How Old Were You When You Started Driving Truck?

Topic 16178 | Page 6

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Mark N.'s Comment
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I’m 60 and looking to enter the trucking industry. Your the man I need to talk to

Started driving at 64, 12 years later still going.

Old School's Comment
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Mark, welcome to our forum! Don't worry about your age. Just do the job well and you'll be welcome at any trucking company. I started six and a half years ago at 53. I'm still loving it, and making good money. Check out My Friend Eugene, he's in his eighties and still a flatbedder!

PackRat's Comment
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I’m 60 and looking to enter the trucking industry. Your the man I need to talk to

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Started driving at 64, 12 years later still going.

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I started at 59 a few years back. I see drivers from 21 to 80 every day. As long as you have the commitment to do this job, you can become a highly successful driver at any age.

Bruce K.'s Comment
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PackRat said: "I started at 59 a few years back. I see drivers from 21 to 80 every day. As long as you have the commitment to do this job, you can become a highly successful driver at any age."

But if you start at the senior citizen age level, take care of yourself. PackRat had a heart transplant and that took him off the road for several weeks. Now he's going like a madman trying to make up those 7,000 lost miles. Lol

Dm:

Dispatcher, Fleet Manager, Driver Manager

The primary person a driver communicates with at his/her company. A dispatcher can play many roles, depending on the company's structure. Dispatchers may assign freight, file requests for home time, relay messages between the driver and management, inform customer service of any delays, change appointment times, and report information to the load planners.

HOS:

Hours Of Service

HOS refers to the logbook hours of service regulations.
Mark N.'s Comment
member avatar

Thanks all for the encouragement! I’m just wondering. I saw somewhere that anywhere from .30 to .40 cents a mile is customary pay. How many miles per year can I expect to drive reasonably?

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I’m 60 and looking to enter the trucking industry. Your the man I need to talk to

double-quotes-start.png

double-quotes-start.png

Started driving at 64, 12 years later still going.

double-quotes-end.png

double-quotes-end.png

double-quotes-end.png

I started at 59 a few years back. I see drivers from 21 to 80 every day. As long as you have the commitment to do this job, you can become a highly successful driver at any age.

PackRat's Comment
member avatar

8-12,000 miles per month is a realistic ballpark range for OTR driving the lower 48 states.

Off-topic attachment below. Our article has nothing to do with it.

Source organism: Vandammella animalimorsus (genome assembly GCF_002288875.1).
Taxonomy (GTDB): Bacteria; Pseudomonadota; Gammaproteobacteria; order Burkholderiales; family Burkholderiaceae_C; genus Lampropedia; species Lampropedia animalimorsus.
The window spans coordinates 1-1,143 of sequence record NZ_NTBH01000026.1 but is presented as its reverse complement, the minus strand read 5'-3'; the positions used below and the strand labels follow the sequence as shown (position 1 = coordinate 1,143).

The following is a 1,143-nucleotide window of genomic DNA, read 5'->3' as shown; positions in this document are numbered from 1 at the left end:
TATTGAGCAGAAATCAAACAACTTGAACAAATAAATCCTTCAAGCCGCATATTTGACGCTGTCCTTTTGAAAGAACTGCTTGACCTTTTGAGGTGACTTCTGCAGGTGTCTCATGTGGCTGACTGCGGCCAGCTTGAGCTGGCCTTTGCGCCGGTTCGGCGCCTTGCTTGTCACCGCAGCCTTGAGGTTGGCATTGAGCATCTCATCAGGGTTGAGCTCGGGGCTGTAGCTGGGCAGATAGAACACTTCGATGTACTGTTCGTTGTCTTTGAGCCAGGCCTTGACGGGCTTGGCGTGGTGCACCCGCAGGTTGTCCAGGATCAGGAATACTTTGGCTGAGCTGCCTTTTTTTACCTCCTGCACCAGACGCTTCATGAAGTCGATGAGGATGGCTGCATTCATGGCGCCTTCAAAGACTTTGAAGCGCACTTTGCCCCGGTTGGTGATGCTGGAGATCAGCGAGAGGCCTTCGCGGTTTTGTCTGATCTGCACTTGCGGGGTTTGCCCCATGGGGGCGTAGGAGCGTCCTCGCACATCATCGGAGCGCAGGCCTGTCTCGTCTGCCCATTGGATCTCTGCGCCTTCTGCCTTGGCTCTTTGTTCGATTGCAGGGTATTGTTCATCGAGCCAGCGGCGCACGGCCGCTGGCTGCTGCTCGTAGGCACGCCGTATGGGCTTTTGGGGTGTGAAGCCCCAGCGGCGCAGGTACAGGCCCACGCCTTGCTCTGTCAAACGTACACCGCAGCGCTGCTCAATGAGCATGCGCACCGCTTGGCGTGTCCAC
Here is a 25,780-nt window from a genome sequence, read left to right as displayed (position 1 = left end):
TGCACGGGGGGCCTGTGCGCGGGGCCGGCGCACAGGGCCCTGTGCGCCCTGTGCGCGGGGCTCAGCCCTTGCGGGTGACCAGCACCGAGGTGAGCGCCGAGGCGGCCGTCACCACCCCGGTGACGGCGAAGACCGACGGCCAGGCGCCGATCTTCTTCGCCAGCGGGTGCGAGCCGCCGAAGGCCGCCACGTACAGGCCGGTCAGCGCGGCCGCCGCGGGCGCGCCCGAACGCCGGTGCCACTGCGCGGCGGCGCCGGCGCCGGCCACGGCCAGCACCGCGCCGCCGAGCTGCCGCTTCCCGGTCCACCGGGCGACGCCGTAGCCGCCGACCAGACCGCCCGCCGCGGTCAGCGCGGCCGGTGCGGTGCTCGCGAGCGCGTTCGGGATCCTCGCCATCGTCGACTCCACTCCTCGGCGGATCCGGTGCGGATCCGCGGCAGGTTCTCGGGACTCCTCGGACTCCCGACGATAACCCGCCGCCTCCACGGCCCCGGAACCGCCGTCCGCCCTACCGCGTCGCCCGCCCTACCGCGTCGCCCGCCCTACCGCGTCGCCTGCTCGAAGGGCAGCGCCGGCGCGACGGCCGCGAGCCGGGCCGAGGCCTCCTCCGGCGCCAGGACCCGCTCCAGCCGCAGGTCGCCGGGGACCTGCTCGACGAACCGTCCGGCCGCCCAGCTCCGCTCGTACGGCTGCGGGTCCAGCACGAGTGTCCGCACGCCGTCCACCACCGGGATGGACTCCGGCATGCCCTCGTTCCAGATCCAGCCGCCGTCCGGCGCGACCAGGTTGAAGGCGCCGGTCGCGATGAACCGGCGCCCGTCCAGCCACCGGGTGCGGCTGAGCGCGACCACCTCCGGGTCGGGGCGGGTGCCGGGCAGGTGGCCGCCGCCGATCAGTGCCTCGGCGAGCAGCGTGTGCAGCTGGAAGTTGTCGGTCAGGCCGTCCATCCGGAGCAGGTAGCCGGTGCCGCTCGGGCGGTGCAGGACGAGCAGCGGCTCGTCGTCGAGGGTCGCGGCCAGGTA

OTR:

Over The Road

OTR driving normally means you'll be hauling freight to various customers throughout your company's hauling region. It often entails being gone from home for two to three weeks at a time.

Rob D.'s Comment
member avatar

Mark,

The link below has information about many trucking companies, including average pay comparison.

Some of the information may be a little stale, but it gives you a realistic idea of what to expect as far as pay.

In addition to mileage pay, many trucking companies have safety bonuses, mileage bonuses, detention pay, and other extra pay.

Trucking Truth Company Reviews

Pete E Pothole's Comment
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43

Donald B.'s Comment
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A lot of you have probably answered this question in some manner on here already but how old were you when you started your driving career? 48 for me

age 30, in US Army, year 1994, an M900 Series 5-ton 6x6 tractor (3 axles, rear duals) day cab connected with a semitrailer (two axles, duals) dry-van. Trailer 40-feet long if memory serves me correctly. in Germany, and even on the Autobahn!! Never drove any Class 7/8 or held any CDL now at age 55+. I bet no CDL driver here has ever driven any Class 5 or heavier 18-wheel tractor-trailer on the European continent. The Autobahn or on the cobblestone narrow streets of Europe as I have!

CDL:

Commercial Driver's License (CDL)

A CDL is required to drive any of the following vehicles:

  • Any combination of vehicles with a gross combined weight rating (GCWR) of 26,001 or more pounds, providing the gross vehicle weight rating (GVWR) of the vehicle being towed is in excess of 10,000 pounds.
  • Any single vehicle with a GVWR of 26,001 or more pounds, or any such vehicle towing another not in excess of 10,000 pounds.
  • Any vehicle, regardless of size, designed to transport 16 or more persons, including the driver.
  • Any vehicle required by federal regulations to be placarded while transporting hazardous materials.

Day Cab:

A tractor which does not have a sleeper berth attached to it. Normally used for local routes where drivers go home every night.

PackRat's Comment
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Sure Todd.

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